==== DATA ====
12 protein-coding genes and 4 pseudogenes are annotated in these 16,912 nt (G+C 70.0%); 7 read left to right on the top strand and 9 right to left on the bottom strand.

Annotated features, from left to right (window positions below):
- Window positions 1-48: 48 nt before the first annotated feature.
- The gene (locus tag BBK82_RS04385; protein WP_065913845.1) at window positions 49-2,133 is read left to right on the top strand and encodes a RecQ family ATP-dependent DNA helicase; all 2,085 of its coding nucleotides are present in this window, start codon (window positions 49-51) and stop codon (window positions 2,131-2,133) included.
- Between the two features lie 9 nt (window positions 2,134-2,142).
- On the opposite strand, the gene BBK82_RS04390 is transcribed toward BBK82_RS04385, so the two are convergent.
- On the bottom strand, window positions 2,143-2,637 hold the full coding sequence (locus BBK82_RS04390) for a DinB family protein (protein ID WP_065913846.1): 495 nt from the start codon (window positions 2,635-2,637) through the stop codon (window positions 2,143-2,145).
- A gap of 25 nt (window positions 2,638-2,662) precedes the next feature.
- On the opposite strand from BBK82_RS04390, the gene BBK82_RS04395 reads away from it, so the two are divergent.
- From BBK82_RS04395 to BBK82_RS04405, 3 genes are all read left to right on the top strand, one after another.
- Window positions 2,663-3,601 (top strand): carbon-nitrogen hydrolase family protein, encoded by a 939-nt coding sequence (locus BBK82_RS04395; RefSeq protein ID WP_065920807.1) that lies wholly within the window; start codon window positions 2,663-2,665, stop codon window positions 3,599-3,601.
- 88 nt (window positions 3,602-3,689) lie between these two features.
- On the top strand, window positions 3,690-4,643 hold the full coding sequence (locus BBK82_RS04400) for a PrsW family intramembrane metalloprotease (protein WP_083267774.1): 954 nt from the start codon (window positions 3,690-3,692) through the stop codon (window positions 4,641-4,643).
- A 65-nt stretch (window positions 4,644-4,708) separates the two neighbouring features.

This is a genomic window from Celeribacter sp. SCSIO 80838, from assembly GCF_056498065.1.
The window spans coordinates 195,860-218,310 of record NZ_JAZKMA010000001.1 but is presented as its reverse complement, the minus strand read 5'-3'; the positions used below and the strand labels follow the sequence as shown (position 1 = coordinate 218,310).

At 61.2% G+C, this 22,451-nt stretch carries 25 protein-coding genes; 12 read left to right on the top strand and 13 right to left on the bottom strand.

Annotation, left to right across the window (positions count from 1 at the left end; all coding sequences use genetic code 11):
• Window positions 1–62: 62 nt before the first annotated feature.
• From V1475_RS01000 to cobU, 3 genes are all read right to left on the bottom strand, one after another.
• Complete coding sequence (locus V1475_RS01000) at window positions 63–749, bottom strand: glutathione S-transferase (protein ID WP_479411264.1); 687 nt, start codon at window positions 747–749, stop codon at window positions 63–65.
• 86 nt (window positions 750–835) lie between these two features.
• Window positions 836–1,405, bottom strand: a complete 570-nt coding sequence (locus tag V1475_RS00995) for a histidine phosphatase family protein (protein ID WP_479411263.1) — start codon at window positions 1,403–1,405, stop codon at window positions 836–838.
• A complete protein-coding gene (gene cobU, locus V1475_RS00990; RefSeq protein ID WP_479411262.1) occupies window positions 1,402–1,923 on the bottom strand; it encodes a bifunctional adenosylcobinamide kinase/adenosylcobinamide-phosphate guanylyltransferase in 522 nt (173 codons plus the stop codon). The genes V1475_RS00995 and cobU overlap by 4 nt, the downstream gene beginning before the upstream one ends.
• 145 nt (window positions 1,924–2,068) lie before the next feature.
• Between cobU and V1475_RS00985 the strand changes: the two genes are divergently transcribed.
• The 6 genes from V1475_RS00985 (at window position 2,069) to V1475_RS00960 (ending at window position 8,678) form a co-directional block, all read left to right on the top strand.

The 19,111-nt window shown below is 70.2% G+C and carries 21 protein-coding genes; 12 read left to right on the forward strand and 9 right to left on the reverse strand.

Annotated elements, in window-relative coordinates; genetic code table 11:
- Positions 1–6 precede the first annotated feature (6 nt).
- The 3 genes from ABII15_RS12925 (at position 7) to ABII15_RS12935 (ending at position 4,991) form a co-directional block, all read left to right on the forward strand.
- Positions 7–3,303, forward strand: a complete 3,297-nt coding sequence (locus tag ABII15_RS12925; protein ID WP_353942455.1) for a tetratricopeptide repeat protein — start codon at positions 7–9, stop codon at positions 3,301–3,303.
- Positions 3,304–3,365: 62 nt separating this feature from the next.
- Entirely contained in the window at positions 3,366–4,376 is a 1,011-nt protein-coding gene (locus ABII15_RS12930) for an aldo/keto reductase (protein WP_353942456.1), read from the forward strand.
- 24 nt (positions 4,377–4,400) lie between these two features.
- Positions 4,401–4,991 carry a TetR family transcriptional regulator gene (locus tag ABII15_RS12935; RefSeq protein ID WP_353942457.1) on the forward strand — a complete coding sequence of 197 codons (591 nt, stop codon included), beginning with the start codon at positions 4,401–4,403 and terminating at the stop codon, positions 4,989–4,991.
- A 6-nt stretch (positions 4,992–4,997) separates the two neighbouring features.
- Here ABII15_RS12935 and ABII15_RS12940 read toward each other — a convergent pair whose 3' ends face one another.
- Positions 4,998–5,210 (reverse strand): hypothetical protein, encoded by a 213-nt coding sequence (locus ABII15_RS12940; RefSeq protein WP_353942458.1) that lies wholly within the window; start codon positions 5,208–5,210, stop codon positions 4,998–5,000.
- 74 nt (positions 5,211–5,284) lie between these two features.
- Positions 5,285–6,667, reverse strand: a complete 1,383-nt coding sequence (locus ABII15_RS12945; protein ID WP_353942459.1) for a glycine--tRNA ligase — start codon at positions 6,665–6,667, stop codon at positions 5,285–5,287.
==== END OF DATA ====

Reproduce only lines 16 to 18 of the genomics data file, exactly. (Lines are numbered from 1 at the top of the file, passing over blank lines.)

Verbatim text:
The window spans coordinates 195,860-218,310 of record NZ_JAZKMA010000001.1 but is presented as its reverse complement, the minus strand read 5'-3'; the positions used below and the strand labels follow the sequence as shown (position 1 = coordinate 218,310).

At 61.2% G+C, this 22,451-nt stretch carries 25 protein-coding genes; 12 read left to right on the top strand and 13 right to left on the bottom strand.

Annotation, left to right across the window (positions count from 1 at the left end; all coding sequences use genetic code 11):